In a statement, the group said it would cooperate with the committee's request.
The meningitis outbreak was caused by tainted steroid injections distributed by the New England Compounding Center, a Framingham, Mass.-based compounder. NECC and Ameridose, a drug compounder that shared ownership with NECC, have since been shuttered in the wake of ongoing investigations.
As of Dec. 3, there have been 36 deaths and 533 infections as a result of the tainted vials of preservative-free methylprednisolone acetate, according to the Centers for Disease Control and Prevention.
Also last week, the Massachusetts Department of Public Health said it had issued cease and desist orders to three other compounding pharmacies in the state after conducting unannounced inspections that turned up safety concerns.
The compounders are OncoMed Pharmaceuticals in Waltham, Pallimed Solutions Pharmacy in Woburn and The Whittier Pharmacists in Haverhill.
The state said it has conducted surprise inspections of more than 12 compounders that produce sterile injectable medications following Massachusetts Gov. Deval Patrick's calls for unannounced inspections and new regulations for compounding pharmacies.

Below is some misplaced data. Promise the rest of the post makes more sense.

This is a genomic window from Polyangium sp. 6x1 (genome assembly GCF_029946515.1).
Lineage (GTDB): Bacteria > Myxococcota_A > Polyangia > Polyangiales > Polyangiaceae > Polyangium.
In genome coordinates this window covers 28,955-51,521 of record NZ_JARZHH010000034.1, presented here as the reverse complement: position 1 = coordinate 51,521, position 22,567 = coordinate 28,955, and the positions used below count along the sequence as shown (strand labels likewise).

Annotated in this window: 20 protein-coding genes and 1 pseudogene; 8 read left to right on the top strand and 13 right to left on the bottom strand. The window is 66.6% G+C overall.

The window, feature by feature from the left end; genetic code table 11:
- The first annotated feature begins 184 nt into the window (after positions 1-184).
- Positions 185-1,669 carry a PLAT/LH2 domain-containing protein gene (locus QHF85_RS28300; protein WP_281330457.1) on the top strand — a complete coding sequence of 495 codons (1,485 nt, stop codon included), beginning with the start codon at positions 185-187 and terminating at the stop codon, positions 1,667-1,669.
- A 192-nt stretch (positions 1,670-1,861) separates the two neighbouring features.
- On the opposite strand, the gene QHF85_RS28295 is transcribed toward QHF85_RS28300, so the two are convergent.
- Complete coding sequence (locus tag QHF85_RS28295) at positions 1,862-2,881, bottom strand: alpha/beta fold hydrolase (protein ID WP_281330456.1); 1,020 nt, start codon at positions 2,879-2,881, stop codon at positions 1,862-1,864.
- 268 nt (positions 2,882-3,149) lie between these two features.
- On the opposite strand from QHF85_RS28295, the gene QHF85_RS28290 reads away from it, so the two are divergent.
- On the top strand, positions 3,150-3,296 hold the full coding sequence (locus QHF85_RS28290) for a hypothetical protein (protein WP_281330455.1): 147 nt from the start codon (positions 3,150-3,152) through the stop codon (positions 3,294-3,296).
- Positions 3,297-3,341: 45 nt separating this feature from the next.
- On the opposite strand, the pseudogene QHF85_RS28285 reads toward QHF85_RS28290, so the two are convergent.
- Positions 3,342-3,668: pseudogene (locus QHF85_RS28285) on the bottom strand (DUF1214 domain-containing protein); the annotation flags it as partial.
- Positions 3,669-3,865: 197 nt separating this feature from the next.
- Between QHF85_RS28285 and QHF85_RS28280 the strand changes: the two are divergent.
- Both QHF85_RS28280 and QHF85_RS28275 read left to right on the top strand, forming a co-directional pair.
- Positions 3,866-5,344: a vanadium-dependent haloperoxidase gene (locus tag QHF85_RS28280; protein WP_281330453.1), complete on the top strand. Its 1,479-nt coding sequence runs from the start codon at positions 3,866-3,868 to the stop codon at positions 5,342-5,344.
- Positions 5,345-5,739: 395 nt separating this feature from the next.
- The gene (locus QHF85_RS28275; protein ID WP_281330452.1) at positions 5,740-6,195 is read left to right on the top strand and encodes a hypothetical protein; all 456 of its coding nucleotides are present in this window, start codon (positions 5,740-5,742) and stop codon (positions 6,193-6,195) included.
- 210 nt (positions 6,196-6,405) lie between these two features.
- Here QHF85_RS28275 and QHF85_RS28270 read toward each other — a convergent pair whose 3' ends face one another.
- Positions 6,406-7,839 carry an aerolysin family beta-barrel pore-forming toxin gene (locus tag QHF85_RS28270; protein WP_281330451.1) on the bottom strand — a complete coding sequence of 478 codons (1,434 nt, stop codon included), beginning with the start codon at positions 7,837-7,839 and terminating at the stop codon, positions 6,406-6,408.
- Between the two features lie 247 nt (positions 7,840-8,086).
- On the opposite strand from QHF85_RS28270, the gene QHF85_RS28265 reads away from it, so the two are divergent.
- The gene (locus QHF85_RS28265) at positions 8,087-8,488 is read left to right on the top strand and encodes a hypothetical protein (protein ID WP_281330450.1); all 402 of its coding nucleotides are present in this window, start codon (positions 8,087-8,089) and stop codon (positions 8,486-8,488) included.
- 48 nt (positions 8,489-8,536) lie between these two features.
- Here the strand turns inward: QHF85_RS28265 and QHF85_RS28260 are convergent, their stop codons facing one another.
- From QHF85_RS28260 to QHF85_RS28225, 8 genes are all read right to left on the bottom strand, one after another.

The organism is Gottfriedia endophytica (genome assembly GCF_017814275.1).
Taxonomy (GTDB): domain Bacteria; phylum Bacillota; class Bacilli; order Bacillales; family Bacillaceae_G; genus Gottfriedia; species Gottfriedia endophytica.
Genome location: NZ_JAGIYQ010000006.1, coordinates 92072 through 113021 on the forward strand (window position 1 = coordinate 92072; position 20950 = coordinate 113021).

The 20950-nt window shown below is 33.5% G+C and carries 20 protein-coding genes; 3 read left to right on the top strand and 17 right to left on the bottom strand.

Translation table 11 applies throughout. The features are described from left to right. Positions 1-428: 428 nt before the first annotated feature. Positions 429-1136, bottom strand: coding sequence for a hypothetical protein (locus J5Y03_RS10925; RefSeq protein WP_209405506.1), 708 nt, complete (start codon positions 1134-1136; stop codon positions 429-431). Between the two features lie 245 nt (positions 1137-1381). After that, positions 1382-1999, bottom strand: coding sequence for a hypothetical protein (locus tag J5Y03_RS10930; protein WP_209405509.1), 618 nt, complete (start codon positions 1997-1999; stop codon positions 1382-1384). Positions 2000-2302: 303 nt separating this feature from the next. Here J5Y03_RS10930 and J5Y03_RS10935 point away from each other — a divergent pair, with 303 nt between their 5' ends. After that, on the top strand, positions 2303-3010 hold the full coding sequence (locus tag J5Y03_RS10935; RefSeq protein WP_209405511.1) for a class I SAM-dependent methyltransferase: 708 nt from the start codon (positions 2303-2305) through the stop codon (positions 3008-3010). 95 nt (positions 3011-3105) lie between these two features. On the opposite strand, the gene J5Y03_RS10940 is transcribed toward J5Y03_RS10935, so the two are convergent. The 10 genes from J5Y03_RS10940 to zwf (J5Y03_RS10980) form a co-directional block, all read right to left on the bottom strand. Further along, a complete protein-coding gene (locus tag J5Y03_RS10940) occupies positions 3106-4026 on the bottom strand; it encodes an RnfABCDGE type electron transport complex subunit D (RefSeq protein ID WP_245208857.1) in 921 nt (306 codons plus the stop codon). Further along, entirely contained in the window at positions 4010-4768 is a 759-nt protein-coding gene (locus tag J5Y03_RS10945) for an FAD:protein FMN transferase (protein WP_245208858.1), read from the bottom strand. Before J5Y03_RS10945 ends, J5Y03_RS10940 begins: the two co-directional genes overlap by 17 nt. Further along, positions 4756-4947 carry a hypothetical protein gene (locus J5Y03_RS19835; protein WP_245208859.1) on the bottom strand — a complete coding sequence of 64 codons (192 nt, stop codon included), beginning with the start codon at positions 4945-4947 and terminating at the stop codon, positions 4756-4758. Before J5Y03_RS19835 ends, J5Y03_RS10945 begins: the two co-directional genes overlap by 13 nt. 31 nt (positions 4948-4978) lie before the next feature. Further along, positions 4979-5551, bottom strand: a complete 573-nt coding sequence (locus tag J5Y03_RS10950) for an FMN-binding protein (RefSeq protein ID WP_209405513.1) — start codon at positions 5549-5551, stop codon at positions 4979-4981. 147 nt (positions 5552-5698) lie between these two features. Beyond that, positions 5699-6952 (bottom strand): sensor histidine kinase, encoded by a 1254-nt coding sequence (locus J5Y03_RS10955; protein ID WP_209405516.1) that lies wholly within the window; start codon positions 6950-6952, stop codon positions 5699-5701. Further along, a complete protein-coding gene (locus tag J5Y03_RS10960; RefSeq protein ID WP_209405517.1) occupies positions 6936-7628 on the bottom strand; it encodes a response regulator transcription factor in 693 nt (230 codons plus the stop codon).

In addition, the public health department last week named three new members of the state's board of pharmacy, which came under scrutiny for its oversight of NECC and Ameridose.
“These respected healthcare professionals will use their experience to bring change to the board of pharmacy to enhance our oversight of this industry,” Dr. Lauren Smith, interim commission of the Department of Public Health, said in a news release.
The new board members are Patrick Gannon, vice president and chief quality officer for Southcoast Health System in New Bedford; Jane Franke, senior director of performance improvement innovations at Blue Cross and Blue Shield of Massachusetts; and Edmund Taglieri Jr., executive director of the Beaumont Rehabilitation and Skilled Nursing Center.